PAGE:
You gotta hand it to The New York Times; they do try and cover the audio industry. And when it comes to dumbing it down, they truly aren't fucking around. Rather than have to read an article from last week's Circuits section on how MP3's might someday sound better, A Quest for That Warm Sound of Old (June 5, 2007), which was printed just above a piece entitled Making Tunes a Fixture on the Patio (snaring more Jersey readers is obviously an NYT priority) here are the some beauties, salient or otherwise.
"The more you turn it up, the punchier it sounds…"
"…tries to sweeten digital sound by putting back what compression has taken out."
"…what are people really going for, accurate reproduction or pleasing reproduction?"
"Our technology tricks your brain into hearing something that isn’t there."
"When you can't hear the difference anymore, it's overkill."
"The process is never perfect."
"With a good recording, the quality may be improved by tweaking the playback."
"Don’t throw away your records yet."
Of the many advantages of living in NYC, Doctors has got to be one of the biggest. Many, many good, no nonsense ones to choose from, if you or your insurance can pay. Cosmic Justice. I survived HE 2007 only to fall prey to my own impatience. Instead of sliding the vegetable drawer in my refrigerator out slowly like a normal person, my tired, irritable and schmoozed out self jerked it and it jumped its track and smashed my foot. Damned apples and carrots weigh too friggin' much. After three days of denial and whistling in the graveyard about how it was gonna be fine, I finally broke down and dipped a damaged toe in the health care system. One scalpel slice later and things are looking up on the sore paw front.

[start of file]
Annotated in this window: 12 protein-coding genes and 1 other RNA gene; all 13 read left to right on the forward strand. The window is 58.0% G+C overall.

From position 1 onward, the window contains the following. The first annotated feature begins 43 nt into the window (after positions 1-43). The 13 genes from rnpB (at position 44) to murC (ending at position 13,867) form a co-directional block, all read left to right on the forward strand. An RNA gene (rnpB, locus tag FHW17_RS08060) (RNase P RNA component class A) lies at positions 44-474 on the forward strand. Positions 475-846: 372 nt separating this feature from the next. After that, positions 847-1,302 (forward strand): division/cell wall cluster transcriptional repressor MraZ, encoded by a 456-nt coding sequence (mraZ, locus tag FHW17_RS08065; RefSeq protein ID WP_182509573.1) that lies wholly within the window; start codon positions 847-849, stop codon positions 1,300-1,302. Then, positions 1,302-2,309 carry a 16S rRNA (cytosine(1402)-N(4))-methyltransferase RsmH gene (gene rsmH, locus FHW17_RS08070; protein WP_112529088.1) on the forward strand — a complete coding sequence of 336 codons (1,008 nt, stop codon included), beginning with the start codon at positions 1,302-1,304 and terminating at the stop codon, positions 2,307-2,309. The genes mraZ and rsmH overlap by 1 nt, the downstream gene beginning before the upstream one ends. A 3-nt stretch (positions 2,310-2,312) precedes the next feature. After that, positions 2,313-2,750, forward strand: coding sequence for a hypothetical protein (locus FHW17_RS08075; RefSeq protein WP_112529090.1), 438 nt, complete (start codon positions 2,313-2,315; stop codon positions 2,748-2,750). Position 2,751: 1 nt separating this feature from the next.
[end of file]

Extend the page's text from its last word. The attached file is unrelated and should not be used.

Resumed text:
Today, May 14, is a momentous day in music history as the anniversary of the passings of Keith Relf (Yardbirds), Chet Baker and one of the humankind's greatest musical talents, the one, the only, the chairman of the board, Francis Albert Sinatra who died in 1998. Somewhere, Frank's still got the world on a stringRingADingDing!
What a great show HE 2007 turned out to be. Large crowds and much good feeling all around. If two channel audio is truly dying then I didn't see it. Lots of good sounding rooms, much impressive, well-priced gear, a successful RAVE awards and a hotel with a key location all made for a very successful show.